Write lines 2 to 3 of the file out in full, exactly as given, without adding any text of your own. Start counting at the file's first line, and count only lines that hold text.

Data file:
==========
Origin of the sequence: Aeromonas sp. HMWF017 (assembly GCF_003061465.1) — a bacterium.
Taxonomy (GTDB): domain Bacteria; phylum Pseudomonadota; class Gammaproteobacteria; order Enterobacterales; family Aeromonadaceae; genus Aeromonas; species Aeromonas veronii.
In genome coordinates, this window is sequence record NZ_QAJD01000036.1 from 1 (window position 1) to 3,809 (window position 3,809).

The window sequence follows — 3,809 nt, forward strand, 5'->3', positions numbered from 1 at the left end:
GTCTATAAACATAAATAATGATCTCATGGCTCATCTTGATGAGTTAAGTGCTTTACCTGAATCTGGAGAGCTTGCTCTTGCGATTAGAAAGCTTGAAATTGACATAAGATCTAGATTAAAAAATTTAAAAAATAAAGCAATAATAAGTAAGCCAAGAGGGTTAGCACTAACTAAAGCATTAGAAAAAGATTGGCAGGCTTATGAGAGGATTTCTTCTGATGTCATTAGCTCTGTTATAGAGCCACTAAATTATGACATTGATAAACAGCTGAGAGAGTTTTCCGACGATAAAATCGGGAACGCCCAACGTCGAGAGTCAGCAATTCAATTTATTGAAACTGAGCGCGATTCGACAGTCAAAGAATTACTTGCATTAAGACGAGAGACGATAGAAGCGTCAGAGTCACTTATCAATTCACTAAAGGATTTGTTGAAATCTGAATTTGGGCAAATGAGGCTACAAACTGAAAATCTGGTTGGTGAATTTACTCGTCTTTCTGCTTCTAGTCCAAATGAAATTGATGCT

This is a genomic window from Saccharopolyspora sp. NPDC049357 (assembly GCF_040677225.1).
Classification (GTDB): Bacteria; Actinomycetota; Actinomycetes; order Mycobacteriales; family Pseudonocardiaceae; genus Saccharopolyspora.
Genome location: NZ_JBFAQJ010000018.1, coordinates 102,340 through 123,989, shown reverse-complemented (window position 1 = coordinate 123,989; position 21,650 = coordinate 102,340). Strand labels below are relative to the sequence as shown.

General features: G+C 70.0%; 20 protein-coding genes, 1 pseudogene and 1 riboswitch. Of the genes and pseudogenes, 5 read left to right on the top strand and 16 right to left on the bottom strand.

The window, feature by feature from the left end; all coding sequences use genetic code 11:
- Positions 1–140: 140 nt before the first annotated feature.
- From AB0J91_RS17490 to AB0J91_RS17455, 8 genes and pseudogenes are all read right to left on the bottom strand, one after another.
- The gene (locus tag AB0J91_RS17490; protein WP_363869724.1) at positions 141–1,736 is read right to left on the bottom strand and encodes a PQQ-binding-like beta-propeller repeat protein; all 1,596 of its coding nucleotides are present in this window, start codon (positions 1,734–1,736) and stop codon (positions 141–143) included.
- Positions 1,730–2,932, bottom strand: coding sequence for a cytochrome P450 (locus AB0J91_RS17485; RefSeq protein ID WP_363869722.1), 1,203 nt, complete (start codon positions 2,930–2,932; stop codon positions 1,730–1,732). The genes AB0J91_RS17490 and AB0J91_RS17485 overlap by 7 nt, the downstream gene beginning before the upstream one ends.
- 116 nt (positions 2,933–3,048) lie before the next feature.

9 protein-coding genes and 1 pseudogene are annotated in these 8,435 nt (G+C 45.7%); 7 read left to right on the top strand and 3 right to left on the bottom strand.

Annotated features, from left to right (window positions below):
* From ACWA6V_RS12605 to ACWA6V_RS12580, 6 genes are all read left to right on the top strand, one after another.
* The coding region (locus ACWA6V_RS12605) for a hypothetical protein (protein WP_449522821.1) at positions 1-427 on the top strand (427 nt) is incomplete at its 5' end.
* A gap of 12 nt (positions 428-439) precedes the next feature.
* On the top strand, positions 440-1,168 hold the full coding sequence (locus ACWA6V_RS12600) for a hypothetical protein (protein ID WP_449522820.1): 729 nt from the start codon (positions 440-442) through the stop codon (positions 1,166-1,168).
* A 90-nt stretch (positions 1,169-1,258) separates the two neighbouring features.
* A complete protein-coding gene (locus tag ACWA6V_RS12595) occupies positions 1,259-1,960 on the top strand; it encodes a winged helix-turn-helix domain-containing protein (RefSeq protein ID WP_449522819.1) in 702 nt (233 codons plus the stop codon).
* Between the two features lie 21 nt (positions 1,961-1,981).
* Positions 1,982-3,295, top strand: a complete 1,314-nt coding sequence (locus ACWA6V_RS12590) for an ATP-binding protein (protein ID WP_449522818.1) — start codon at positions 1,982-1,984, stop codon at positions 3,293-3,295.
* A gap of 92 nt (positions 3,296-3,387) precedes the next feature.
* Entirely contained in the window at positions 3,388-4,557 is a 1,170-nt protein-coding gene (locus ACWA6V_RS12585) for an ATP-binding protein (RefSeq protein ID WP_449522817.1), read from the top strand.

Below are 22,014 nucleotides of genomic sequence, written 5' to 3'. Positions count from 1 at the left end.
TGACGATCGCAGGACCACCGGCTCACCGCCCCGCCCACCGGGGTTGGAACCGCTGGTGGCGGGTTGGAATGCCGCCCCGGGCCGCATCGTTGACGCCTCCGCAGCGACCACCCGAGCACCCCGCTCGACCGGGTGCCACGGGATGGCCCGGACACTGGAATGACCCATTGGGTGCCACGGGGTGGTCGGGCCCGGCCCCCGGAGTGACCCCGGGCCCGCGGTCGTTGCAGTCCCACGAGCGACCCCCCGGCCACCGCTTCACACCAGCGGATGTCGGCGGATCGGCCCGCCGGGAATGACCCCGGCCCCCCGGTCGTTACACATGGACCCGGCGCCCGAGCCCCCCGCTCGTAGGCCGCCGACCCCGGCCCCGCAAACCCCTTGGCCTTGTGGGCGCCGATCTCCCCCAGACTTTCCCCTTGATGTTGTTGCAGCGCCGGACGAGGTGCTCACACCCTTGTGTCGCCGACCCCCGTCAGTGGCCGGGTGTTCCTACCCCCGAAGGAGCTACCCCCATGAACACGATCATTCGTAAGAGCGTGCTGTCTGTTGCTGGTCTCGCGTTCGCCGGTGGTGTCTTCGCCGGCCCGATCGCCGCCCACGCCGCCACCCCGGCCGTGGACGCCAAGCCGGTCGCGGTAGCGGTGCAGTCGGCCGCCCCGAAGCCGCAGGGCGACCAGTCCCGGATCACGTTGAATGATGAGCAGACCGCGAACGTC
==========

Taxonomy (GTDB): domain Bacteria; phylum Pseudomonadota; class Gammaproteobacteria; order Enterobacterales; family Aeromonadaceae; genus Aeromonas; species Aeromonas veronii.
In genome coordinates, this window is sequence record NZ_QAJD01000036.1 from 1 (window position 1) to 3,809 (window position 3,809).